Dock aa Jim ngaln forced him close
to tbe rock.
•You're not hurt, Isabel?" anxiously.
"Come on and try It again."
"No, I'm not hurt," reproachfully, '
'bat I prefer to walk." starting off
"Isabel, If you walk. I'll walk!",
Jlm'a voice was ns decided ns her own.
"Oh. Just as you please," she replied,
trudging obstinately forward.
Jim swung down, took one stride to
ward her, then wavered and clutched
The girl caught her breach sharply.
"Why. you can't walk!" she cried
penitently. "I forgot about your lame,
"Will you ride then?" Jim's face
warn white, but he would not give In.
"Tea—oh, yes! Don't stand there
and look like that! Why did you ven
ture on horseback? Yon know the doc
tor forbade It!"
"I'd like to know what would have
become of you If I hadn't come! Now
Jim slowly remounted and rode to
the bowlder, where Isabel meekly fol
lowed and mounted ngiln, clinging
desperately In response to Jim's warn
ing to hang on.
"Thla beats walking, don't It?" asked
Jim after a few minutes' blissful
realisation of her clinging nrma.
Isabel, though she made no reply,
certainly did not deny the assertion.
She could not forget Jim's face In
that Instant when he clung to the sad
dle, and she was consumed by a de
sire to know the exact st«te of his feel
Ings toward her. Her mission to Chi
na grew all at once distasteful and
stupid as viewed from behind the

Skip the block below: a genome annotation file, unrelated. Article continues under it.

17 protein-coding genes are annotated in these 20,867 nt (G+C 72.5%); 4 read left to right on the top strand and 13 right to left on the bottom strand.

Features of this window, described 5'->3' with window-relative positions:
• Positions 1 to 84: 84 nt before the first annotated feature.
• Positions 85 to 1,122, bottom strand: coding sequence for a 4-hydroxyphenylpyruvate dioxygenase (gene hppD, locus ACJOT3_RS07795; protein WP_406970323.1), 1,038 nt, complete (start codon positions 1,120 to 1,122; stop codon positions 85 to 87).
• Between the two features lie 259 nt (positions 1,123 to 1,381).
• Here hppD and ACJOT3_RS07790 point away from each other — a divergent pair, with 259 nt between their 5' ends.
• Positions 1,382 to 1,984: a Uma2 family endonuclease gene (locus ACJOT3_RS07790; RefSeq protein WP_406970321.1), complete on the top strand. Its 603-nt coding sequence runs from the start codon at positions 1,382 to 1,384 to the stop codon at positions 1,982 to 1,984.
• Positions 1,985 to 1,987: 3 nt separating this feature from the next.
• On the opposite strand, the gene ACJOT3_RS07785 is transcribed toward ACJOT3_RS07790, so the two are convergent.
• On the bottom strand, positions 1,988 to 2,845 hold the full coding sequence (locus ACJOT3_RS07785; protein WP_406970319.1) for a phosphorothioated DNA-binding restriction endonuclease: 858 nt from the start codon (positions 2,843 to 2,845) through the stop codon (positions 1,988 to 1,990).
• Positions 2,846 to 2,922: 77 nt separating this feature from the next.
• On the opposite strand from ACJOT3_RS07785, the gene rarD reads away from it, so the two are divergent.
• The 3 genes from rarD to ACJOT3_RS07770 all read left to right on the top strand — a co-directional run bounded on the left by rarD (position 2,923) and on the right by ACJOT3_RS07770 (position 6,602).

broad back of her brother's partner.
"The atorm's lifting," Jim remarked.
"We'll be home In a little while now."
"What's that?" said Jim. turning his
"Sorry? Because we're atmoet
home? 8o'm i."
The undoubted sincerity of bin tone
aroused Isabel's drooping courage.
"Oh. Jim, I'm sorry I aald I knew
more about boraea and the weather
than you did- and because yon had to
come after me—and and—hurt your
•'Y-e-a; I'm sorry foir what I aald
about cow punchers and -and—every
Jim managed to turn around enough
to catch a glimpse of her face.
"Isabel, look here. You know what
naked you before you started out on
your wild goose chase. Have you got
different answer now!"
There waa no escape.
"And have you got any mission to
go and teach the heatbeu 1 'hlneaeT"
"No- that to- I"—
Jim groaned helplessly.
"Ami you're stuck there behind me
where I can't—steady, now. Dock.
Reach around here and ktoa me, Isa
bel. If you don't I'll set Dock to buck
Isabel, thus Intimidated, made haste
A Specimen of Italian Huaver.
The following atory 1s typical of one
kind of Italian humor: Faaolaocl waa
a young Idler. He bad been spending
tey right and toft, and one day
found btiueelf unable to pay hto hotel
blit. Hto father being very close with
hto money, be appealed to hto uncle Iq,
Dear t'nclc—If you could cm my ihuM
while 1 write, you would pity me. Do you